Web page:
I really can’t say this gently, so I won’t even try: You have a problem with if you only consume media made by white people.
There is no way that your views on race, gender, class, ability, sexuality, ethnicity, religion, or ability will ever change if you live in an echo chamber. Instead, you must challenge yourself to listen to others’ experiences. The best way to do this is to make friends with people who are different than you in some way. Another great way to supplement your intersectional education is to listen to podcasts that are produced by people of color.
Though I certainly support reading works by diverse authors, and watching shows that tackle issues of identity, I think the podcast is a unique media form due to its aural nature. You hear folks telling their own stories in their own voices, and you often feel a stronger emotional pull than you would get from words on a page. The more you learn a show’s inside jokes, recurring segments, and host dynamics, the more you come to identify with the showrunners and love them as if they were your friends. Podcasts are a free way to become absorbed in someone else’s world, which is essential to breaking down prejudices.
Do not worry: I’m not saying you have to delete Radiolab, This American Life,Welcome to Night Vale, or How Stuff Works. Just consider adding a couple of my humble suggestions to your list.
It takes a Trump presidency for strangers in Boston to smile at one another on public transportation. Don’t get too excited: it was still a New England grimace, not a warm Southern greeting. But as I entered the Red Line with my poster in tow, strangers bearing unfortunately shaped hats, plastic bags, and colorful signs all acknowledged each other as comrades on the way to the Boston Women’s March.
This Saturday, I joined my parents, friends, and millions of folks across the world to march in protest against the rigged election of Donald Trump. After meeting my parents, my mom’s colleague, her partner, and their young son for breakfast, our motley crew headed over to the Boston Common to join a sea of people.
Before everyone jumps down my throat, let me make one thing clear: I will vote for Hillary Clinton. This is not the post of a disgruntled Bernie fan. I voted for Hillary in the primaries because, when thinking about the issues that matter most to me and make the biggest difference in my everyday life, I trust that Clinton will protect reproductive rights, improve the educational system, and institute better policies for working families. I respect Clinton’s intelligence, career experience, and track record of making changes for (mostly white) women.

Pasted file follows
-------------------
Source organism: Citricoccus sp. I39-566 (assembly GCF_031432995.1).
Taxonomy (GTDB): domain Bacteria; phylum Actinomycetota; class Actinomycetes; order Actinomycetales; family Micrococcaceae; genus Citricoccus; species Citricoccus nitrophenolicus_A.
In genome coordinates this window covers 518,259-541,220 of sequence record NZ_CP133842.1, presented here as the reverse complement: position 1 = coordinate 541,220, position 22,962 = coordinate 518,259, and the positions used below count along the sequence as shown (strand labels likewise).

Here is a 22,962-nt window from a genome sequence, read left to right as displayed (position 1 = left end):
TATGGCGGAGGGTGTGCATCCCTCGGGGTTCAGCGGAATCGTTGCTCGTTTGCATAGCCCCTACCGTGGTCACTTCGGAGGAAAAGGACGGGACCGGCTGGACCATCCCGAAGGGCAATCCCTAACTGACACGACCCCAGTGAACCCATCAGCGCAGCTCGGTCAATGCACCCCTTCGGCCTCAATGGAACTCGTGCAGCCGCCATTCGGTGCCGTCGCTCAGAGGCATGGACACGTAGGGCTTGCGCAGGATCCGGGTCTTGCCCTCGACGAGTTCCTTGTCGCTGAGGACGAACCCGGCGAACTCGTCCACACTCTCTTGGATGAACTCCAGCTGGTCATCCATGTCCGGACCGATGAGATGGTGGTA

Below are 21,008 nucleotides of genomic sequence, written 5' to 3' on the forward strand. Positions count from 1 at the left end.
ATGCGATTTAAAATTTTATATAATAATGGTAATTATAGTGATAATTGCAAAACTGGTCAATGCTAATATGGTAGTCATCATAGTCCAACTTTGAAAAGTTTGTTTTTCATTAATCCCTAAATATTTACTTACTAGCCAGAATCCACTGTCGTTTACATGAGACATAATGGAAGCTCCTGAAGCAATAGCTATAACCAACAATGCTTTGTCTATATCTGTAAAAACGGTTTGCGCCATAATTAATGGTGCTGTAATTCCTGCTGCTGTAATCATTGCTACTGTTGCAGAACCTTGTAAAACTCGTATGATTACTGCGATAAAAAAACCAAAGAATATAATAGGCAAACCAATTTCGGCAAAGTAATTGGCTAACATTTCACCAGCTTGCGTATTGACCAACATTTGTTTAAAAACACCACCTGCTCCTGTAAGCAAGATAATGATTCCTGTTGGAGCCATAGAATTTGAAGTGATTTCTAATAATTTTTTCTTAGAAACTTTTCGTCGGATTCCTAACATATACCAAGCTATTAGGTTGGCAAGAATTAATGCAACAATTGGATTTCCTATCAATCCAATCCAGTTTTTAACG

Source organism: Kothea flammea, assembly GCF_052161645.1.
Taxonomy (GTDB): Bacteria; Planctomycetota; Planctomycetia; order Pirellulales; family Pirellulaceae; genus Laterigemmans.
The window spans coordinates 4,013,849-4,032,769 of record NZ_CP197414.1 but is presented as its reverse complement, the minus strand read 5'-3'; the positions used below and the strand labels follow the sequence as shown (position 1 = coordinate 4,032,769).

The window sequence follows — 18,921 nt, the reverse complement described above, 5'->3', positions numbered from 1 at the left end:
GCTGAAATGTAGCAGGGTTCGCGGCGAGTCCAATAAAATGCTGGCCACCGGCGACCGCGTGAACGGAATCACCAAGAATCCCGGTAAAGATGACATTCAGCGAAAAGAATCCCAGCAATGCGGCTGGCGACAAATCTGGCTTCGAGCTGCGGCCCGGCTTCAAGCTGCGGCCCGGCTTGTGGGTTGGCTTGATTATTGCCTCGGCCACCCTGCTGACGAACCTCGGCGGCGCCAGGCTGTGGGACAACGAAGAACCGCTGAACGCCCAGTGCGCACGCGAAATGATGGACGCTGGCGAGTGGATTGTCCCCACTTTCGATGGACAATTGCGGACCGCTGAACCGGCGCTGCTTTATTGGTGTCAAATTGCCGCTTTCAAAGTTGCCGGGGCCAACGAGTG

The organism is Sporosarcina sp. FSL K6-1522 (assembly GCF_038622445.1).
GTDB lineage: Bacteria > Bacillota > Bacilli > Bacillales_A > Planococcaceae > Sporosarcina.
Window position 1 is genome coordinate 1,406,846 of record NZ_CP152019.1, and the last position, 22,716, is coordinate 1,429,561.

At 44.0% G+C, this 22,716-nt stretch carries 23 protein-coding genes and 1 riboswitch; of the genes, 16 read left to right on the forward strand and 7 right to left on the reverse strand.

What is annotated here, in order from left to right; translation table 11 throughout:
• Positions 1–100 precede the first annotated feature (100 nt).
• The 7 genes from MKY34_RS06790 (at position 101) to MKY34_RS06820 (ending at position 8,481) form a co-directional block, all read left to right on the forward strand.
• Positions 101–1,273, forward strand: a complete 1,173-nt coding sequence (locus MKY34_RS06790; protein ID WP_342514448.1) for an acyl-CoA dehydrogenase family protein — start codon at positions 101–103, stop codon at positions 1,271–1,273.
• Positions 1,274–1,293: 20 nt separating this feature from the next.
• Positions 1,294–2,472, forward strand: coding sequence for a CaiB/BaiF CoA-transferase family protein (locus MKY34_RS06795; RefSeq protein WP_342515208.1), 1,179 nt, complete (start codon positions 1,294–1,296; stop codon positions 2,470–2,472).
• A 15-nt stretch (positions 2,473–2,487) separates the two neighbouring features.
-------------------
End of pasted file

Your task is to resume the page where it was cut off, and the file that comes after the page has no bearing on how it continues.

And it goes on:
But, I still feel super uneasy about voting for Clinton. As a Latina, I am critical of her actions toward Latinx voters as well as her foreign policy record in Latin America. As these two facets of my identity are inseparable, it has left me feeling highly uncomfortable about my choice in this election. Basically, I can vote for the woman who is friends with the man who helped to orchestrate the Chilean coup, or I can vote for a rapist Cheeto who will almost certainly increase deportations exponentially.
Young people of color deserve better options in this election. Here’s why.
I am not Alton Sterling. If you are white or white-passing, you are not Alton Sterling.
The first rule of allyship is this: don’t make it all about you.
Do not change your profile picture to whatever inane filter Facebook will come up with (but also, who are we kidding, there won’t be a “we support #blacklivesmatter” filter just as there is no “pray for Baghdad” filter).
Do not turn to your friends and family of color to educate you. Do not use this as an opportunity for debate on social media. And seriously, if you even think about using the word “devil’s advocate,” kindly find the nearest subway car without air conditioning, sit in for at least an hour, and think about your choices.
Devil’s advocates are not allies. They are literally devil’s advocates.
WMW:writes about culturally cutting edge things like trigger warnings, Game of Thrones, and gentrification. Took an intro to feminist philosophy class ten years ago. Dated a black woman once for three weeks. Loves Emma Watson. Favorite book is The Sun Also Rises. Only drinks cold-brewed coffee with soy milk.
Editor:Rose to the top of important publication without ever writing a piece that addresses race. Now makes enough to live in the “good” parts of Brooklyn. Fifth pitch of the day, needs to leave in about fifteen minutes to get the prescription renewed on her Warby Parkers.
WMW: I’ve got it. I’m just fascinated by the rise of activism and oversensitivity on college campuses. Plus, I googled Oberlin once, so I think I understand the basics.